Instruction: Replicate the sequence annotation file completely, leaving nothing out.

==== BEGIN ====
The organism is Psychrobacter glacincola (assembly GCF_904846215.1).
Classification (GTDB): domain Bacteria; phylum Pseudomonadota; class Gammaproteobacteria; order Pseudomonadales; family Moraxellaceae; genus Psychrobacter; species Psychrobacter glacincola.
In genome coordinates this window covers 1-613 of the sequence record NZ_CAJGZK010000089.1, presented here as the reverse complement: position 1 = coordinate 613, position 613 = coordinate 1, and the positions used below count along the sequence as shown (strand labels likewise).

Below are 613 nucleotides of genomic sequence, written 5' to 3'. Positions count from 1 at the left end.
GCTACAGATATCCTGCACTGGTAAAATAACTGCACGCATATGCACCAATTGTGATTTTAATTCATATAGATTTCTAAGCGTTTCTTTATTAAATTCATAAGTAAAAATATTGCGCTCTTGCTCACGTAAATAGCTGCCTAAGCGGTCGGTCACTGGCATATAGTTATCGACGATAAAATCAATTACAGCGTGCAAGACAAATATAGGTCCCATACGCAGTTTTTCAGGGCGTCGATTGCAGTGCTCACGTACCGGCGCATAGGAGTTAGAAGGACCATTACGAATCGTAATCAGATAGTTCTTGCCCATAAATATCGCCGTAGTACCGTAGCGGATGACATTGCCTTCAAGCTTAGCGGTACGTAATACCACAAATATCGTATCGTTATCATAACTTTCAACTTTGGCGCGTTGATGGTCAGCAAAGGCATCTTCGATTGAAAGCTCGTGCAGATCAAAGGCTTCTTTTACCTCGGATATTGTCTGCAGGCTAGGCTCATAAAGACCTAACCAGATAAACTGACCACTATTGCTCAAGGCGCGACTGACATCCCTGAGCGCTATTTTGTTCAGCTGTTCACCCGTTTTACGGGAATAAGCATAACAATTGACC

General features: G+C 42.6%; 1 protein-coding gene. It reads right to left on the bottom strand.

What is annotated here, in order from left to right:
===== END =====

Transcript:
The organism is Psychrobacter glacincola (assembly GCF_904846215.1).
Classification (GTDB): domain Bacteria; phylum Pseudomonadota; class Gammaproteobacteria; order Pseudomonadales; family Moraxellaceae; genus Psychrobacter; species Psychrobacter glacincola.
In genome coordinates this window covers 1-613 of the sequence record NZ_CAJGZK010000089.1, presented here as the reverse complement: position 1 = coordinate 613, position 613 = coordinate 1, and the positions used below count along the sequence as shown (strand labels likewise).

Below are 613 nucleotides of genomic sequence, written 5' to 3'. Positions count from 1 at the left end.
GCTACAGATATCCTGCACTGGTAAAATAACTGCACGCATATGCACCAATTGTGATTTTAATTCATATAGATTTCTAAGCGTTTCTTTATTAAATTCATAAGTAAAAATATTGCGCTCTTGCTCACGTAAATAGCTGCCTAAGCGGTCGGTCACTGGCATATAGTTATCGACGATAAAATCAATTACAGCGTGCAAGACAAATATAGGTCCCATACGCAGTTTTTCAGGGCGTCGATTGCAGTGCTCACGTACCGGCGCATAGGAGTTAGAAGGACCATTACGAATCGTAATCAGATAGTTCTTGCCCATAAATATCGCCGTAGTACCGTAGCGGATGACATTGCCTTCAAGCTTAGCGGTACGTAATACCACAAATATCGTATCGTTATCATAACTTTCAACTTTGGCGCGTTGATGGTCAGCAAAGGCATCTTCGATTGAAAGCTCGTGCAGATCAAAGGCTTCTTTTACCTCGGATATTGTCTGCAGGCTAGGCTCATAAAGACCTAACCAGATAAACTGACCACTATTGCTCAAGGCGCGACTGACATCCCTGAGCGCTATTTTGTTCAGCTGTTCACCCGTTTTACGGGAATAAGCATAACAATTGACC

General features: G+C 42.6%; 1 protein-coding gene. It reads right to left on the bottom strand.

What is annotated here, in order from left to right: